Maritime transport: Opening up French ports to foreign transport

France, known for its maritime vocation due to its coastlines facing the Atlantic Ocean, the North Sea and the Mediterranean, is now reforming its ports to improve its economic attractiveness and competitiveness.

With a cumulated volume of 384.7 million tons (101.6 Mt for the ports of Le Havre and Rouen together, 100 Mt for the port in Marseille), French ports have a great potential for development. They rank behind only Rotterdam (430 Mt), Antwerp (200 Mt) and Hamburg (140 Mt). Sea links as well as recently established inter-European cabotage links contribute to French port development. 72% of France's imports and exports are transported by sea. Today, French shipping companies include Cetragpa, Marfret, Socatra, Bourbon, Louis Dreyfus, Geogas, Compagnie Maritime Nantaise. The CMA GCM alone accounts for more than half of French tonnage.

The ports of Le Havre (Port 2000 Le Havre) and of Marseille (Fos 2 XL Marseille) have already made strategic development investments to adapt to the revolutions in maritime transport (massive transport of fossil fuels, such as coal, iron and ore, generalization of container transport and concentration of traffic within leading ports). These ports have become the main interface between maritime and terrestrial transport systems (railway, road, river transport).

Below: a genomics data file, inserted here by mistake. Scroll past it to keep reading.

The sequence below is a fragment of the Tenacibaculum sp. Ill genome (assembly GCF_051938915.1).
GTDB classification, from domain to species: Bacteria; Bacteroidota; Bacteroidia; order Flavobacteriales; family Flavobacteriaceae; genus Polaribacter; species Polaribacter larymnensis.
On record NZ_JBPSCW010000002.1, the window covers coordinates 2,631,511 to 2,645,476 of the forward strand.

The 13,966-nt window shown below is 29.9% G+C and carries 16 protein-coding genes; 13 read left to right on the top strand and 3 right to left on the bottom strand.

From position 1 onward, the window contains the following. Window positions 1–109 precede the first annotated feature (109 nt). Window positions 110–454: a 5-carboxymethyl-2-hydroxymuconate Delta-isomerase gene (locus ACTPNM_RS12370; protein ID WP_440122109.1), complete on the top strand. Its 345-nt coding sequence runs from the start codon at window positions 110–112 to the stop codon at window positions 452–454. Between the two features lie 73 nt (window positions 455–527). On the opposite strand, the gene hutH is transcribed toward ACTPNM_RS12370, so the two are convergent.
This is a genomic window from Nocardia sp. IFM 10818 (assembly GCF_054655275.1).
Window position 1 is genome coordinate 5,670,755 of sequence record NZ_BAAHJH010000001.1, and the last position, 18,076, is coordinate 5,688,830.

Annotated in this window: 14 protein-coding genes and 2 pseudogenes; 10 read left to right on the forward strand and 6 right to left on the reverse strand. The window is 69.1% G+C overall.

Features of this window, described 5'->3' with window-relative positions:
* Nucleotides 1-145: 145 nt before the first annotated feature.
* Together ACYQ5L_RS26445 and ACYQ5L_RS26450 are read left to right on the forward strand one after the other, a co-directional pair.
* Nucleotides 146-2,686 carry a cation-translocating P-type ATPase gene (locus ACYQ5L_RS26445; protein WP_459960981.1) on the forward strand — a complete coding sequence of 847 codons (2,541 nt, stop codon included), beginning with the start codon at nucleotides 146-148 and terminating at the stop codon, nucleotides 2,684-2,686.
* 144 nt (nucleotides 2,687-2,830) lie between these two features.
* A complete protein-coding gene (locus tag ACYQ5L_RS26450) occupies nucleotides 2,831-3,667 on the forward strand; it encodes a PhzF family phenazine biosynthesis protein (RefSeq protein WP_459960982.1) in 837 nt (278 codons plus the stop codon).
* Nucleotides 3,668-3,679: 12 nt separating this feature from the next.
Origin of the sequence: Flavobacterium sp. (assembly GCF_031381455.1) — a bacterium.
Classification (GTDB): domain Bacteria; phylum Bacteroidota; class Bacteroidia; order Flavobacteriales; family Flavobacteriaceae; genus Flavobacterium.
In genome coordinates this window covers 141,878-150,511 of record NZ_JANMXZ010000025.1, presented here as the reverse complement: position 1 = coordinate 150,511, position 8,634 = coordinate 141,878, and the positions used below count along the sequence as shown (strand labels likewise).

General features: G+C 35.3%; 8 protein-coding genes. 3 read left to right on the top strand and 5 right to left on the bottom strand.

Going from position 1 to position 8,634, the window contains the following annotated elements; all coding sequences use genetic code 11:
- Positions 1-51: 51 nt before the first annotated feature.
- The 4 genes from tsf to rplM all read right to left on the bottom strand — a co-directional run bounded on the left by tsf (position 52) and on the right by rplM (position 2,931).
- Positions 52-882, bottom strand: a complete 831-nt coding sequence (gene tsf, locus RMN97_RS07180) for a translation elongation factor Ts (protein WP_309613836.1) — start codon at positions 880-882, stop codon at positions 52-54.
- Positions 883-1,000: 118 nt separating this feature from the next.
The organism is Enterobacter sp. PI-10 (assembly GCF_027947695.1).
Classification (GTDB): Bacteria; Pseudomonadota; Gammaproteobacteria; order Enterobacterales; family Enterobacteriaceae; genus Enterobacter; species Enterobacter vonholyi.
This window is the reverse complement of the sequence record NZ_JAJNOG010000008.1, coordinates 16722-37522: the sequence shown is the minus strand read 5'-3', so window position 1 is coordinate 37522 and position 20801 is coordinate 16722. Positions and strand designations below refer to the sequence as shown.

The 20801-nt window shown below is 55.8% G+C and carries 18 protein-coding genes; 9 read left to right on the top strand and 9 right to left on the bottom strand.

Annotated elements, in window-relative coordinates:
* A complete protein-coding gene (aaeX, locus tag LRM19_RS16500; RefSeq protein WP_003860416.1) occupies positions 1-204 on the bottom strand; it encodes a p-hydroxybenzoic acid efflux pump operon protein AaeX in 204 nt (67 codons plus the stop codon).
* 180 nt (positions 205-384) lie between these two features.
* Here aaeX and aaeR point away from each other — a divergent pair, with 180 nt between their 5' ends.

The French government wants to modernize the ports and allow companies to make better and more frequent use of them. The law dated July 4, 2008 streamlines port organization and implements an ambitious strategy of economic development. As the law opens up port concessions, port management and development can now be entrusted to private operators or new partnerships between public and private agents. The personnel involved in handling and equipment activities will now also be managed by private operators, including operators from foreign countries. Many of these operators are already present in port services, shipping and onward delivery transport. They include Prologis, Gazeley, Daher, Katoen Natie, SDV, DHL, Schenker and Dresser.

According to Philippe Favre, CEO of Invest in France Agency: "The government wants to reinforce the competitiveness and productivity of French ports. This means active significant investments (€ 445 million budgeted up to 2013) and private operators to increase average annual traffic from 3.5 to 10 million containers by 2015."

Invest in France Agency promotes and facilitates international investment in France. The IFA network operates worldwide. IFA works in partnership with regional development agencies to offer international investors business opportunities and customized services all over France.

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# 1(27), 2009